HTML and CSS Reference
Each of these three patterns of object creation yield an object that behaves exactly the same, yet the fastest
method ( Obj1 , which uses prototypes) is more than 25 times faster than the slowest method ( Obj2 , using an-
onymous methods assigned to this) in Chrome 18. To run the test, go to http://jsperf.com/object-creation-tests .
Now, on a circa 2010 MacBook Pro, the second method still clocks in at 1.7 million objects per second; so
unless you create lots and lots of objects, the difference isn't going to be particularly noticeable in your typical
game. This speaks to the heart of the problem: Make sure you spend your time optimizing efficiently by first
profiling and then testing your intuition.
Sites such as http://jsperf.com make it easy to set up a test of whatever it is you want to optimize and enable
you to quickly determine if your intuition is correct and if the potential increase in speed is worth the effort.
Debugging on the desktop is okay, but because this topic is about mobile games, there's no substitution for de-
bugging on real hardware. Unfortunately, with the exception of Chrome for Android, there's no built-in way to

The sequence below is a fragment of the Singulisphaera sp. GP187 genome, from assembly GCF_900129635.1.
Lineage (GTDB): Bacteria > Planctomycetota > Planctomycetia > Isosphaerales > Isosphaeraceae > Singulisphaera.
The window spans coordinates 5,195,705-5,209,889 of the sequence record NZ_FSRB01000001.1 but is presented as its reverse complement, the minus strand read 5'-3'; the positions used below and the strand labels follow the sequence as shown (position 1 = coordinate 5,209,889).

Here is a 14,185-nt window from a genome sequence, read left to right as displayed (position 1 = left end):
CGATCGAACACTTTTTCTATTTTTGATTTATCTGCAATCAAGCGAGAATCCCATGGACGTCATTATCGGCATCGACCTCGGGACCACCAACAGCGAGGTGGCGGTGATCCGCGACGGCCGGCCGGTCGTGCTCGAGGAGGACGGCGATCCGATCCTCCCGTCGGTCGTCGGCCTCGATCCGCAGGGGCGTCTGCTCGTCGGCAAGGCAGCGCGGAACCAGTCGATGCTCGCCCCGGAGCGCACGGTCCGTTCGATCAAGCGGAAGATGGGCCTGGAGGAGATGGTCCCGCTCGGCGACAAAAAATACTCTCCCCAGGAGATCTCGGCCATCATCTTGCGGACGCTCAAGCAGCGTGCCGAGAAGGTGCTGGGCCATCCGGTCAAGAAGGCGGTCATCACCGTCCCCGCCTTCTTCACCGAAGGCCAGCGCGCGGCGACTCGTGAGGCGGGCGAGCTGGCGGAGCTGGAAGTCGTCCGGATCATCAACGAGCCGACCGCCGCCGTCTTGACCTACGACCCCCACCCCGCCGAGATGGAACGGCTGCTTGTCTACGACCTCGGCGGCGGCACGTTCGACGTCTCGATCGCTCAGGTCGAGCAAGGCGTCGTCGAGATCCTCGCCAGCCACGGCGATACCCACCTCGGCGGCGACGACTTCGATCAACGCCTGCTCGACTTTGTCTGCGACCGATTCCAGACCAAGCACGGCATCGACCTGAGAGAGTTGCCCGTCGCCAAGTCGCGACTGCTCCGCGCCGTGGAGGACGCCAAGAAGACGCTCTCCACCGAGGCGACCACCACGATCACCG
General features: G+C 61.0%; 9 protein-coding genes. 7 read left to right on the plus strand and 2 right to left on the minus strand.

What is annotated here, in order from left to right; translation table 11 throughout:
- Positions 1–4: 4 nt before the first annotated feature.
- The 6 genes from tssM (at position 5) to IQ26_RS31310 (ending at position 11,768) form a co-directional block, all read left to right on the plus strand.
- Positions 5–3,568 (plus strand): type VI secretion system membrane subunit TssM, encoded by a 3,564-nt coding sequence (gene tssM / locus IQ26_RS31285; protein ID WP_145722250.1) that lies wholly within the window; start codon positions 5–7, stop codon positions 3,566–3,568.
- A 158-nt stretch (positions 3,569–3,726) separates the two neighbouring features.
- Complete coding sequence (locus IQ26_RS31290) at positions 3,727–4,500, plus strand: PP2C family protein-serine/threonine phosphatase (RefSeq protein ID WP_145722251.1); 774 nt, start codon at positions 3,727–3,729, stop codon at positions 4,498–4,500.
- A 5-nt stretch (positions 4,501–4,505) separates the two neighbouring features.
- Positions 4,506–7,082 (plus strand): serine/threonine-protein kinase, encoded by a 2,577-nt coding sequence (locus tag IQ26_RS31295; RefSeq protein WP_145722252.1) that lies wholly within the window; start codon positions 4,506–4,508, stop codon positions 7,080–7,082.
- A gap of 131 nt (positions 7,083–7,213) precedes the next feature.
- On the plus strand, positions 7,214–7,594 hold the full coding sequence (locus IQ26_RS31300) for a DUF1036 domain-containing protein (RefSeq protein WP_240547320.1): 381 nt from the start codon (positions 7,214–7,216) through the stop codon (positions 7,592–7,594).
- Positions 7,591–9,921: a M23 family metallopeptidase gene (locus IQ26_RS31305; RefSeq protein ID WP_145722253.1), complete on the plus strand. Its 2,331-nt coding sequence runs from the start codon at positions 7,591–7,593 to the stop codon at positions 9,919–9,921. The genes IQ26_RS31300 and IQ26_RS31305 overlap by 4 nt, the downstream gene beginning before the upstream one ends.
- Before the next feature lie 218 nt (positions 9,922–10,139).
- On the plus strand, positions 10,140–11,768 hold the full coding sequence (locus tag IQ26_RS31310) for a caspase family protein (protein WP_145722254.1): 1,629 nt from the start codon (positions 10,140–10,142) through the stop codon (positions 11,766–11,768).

debug your page.
If you are on Android with version 4.0 (Ice Cream Sandwich) or newer and have Chrome installed on your
device and the Android SDK installed on your desktop, you can enable Remote Debugging as described in the
Google documentation at http://code.google.com/chrome/mobile/docs/debugging.html .
bug console. This is switched on by going to Settings > Safari > Advanced. Any page you load now shows the
Safari Debug console at the top. If there are errors, they will be noted, and you can click the tab to see some more
details. This is most likely not quite enough when you want to track down some hard-to-debug, platform-spe-
cific issue. The good news is there is a tool called Weinre, which is part of Apache's cordova project that adds
basic remote-debugging capability: https://github.com/apache/incubator-cordova-weinre .
The way Weinre works is by running a Java-based server on a computer that a mobile device can connect
to by including the appropriate script tag. When connected, you can access a limited subset of tabs that behave
similarly to Developer Tools (see Figure 7-17 ).